- When I receive my green card, am I a citizen?
- How long do I have to wait to apply for citizenship?
- What are the steps to becoming a citizen once I have my green card?
- What could stop me from getting my citizenship?
So you’ve received your green card, and it seems like a huge relief, but your journey towards becoming a US citizen is far from over. Many people mistakenly think that getting their green card is the end goal.
Just what are the steps to getting your citizenship after you get your green card, and how long does it take?
When I receive my green card, am I a citizen?
NO. When you get a green card you are on the road to becoming a citizen, but you are still considered a permanent resident. That means that if you leave the US, you still have to take your passport from your original country, as well as your green card, in order to be able to get back into the US.
Permanent residence is different from Naturalization or Citizenship.
How long do I have to wait to apply for citizenship?
- All green card holders can apply for citizenship, or naturalization, after 5 years ( less 90 days).
- In certain marriage-based residency cases you can apply for citizenship after only 3 years. A key condition for applying under the three-year rule versus the five-year rule is that you must have been “living in marital union,” meaning you have to have been living together with your U.S. spouse for at least 3 years before filing for naturalization.
For more on Marriage Based Green Cards please click here.
For more on same-sex marriage immigration click here.
What are the steps to becoming a citizen once I have my green card?
After getting your green card, and becoming a lawful permanent resident, the steps to getting your citizenship are:
- You need to have had a green card for the minimum period of time in your category as listed above.
- You have maintained 3-5 years of continuous residency in the US during the time you’ve held your green card. If you leave the country for an extended period of time, or need a re-entry permit, this issue must be studied carefully before considering applying.
- For $725, Immigration will process Form N-400 application for citizenship.
- You study the questions on English and Civics, take the test and if you pass, take the oath.
- YOU MUST HAVE GOOD MORAL CHARACTER – arrests, crimes, as well as any taxes and/or child support owed may impede Naturalization [see below].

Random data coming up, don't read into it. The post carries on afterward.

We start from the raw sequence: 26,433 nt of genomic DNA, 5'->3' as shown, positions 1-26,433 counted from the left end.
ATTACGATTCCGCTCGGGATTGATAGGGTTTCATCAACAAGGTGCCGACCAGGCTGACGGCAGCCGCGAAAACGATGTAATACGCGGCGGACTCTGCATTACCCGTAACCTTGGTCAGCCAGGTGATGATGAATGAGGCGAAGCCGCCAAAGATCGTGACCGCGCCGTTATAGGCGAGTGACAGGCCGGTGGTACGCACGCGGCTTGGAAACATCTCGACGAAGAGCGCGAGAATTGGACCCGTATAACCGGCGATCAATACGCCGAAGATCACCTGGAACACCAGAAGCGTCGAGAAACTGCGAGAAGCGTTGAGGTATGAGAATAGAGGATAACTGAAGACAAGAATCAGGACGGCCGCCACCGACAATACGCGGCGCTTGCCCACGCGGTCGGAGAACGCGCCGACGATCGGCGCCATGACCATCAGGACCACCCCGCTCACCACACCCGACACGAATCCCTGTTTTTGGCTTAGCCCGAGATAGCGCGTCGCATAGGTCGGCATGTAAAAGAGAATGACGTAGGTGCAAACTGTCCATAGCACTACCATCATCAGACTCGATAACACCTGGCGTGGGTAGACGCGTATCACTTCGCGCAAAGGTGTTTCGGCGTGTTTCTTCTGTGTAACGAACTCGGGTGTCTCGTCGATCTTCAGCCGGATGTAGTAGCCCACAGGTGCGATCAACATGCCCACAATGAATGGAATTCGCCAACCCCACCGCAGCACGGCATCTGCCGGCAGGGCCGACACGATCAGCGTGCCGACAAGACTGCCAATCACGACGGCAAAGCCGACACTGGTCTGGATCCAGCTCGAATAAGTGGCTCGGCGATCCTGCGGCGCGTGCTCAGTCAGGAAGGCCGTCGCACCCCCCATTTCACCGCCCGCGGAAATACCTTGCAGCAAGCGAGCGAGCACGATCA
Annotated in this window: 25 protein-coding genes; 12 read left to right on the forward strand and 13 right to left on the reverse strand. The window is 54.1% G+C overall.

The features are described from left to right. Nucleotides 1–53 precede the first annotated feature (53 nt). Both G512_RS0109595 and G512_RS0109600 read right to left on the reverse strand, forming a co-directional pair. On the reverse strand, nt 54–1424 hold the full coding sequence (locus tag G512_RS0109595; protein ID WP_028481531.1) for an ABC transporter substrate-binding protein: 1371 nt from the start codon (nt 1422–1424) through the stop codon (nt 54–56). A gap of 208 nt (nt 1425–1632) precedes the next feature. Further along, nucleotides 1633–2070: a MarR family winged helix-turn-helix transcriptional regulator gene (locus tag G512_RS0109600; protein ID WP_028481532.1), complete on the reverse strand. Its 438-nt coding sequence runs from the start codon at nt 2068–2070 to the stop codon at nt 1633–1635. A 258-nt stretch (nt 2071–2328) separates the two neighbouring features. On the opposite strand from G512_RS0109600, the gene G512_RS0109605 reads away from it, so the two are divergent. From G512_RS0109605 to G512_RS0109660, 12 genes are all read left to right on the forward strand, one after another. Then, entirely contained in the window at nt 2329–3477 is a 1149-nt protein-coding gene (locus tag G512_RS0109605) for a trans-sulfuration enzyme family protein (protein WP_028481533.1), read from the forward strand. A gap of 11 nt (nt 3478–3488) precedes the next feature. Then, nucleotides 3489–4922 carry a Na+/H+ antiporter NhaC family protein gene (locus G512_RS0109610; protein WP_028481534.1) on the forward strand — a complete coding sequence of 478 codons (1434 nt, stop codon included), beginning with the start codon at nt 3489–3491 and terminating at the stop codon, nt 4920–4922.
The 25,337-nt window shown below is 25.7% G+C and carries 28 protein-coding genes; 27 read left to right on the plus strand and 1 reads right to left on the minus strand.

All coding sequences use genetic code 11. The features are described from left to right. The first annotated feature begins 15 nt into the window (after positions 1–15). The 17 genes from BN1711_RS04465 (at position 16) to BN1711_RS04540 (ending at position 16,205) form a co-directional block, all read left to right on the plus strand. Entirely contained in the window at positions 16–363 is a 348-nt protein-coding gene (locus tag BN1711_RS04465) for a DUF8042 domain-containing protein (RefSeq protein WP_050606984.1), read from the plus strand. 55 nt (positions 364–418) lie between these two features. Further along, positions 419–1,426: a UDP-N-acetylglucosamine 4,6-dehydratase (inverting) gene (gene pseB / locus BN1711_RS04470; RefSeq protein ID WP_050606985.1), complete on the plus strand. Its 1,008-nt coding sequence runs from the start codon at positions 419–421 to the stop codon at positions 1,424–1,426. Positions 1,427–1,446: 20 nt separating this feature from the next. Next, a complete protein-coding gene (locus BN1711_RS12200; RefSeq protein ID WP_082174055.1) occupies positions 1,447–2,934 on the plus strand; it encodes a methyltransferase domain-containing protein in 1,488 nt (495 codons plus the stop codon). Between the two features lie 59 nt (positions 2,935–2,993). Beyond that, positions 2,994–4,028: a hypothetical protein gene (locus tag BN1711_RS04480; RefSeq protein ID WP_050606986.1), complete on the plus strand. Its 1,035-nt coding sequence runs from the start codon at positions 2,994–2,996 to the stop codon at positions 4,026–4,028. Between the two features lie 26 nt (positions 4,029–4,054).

- IMPORTANT: You may already be a U.S. citizen and not need to apply for naturalization if your biological or adoptive parent(s) became a U.S. citizen before you reached the age of 18. BUT this area is very complex; talk to the best immigration lawyer to analyze your case
What could stop me from getting my citizenship?
- Certain applicants for citizenship will be denied if Immigration determines that they derive naturalization through a parent, automatically. However, this analysis is very complex. I have seen a number of cases in which an N-400 was denied because the officer decided that the applicant was a derivative citizen. Then when the same person tries to file a different form to prove she derived automatic citizenship, the answer is equally frustrating. Bottom line: if you have been a green card holder before age 18 AND your parent naturalized before your 18th birthday, you may be denied on your N-400 application. Consult with the best immigration lawyer you can find to figure this issue out.
- Arrests can result in denial. That’s right. Many people know that crimes can prevent them from becoming a naturalized citizen. They even may know that crimes can result in detention and deportation, even if they have had a green card for many years. But arrests evidence a lack of good moral character. You need to review your records.
- Failure to pay income taxes or child support may form a basis for denial of citizenship. Basic delinquency in financial obligations causes problems in naturalization cases. Denials will be issued if you are not up to date on payments of taxes or child support. Now you may need a great accountant and a top immigration attorney.
- Selective Service Registration for males between 18 and 26 with green cards is a requirement for Naturalization. Many applicants forget to register. Then they face citizenship denials. They can fix this after age 31, but it certainly presents a serious problem.
- Expired Green Card? Don’t Panic. Here’s What To Do.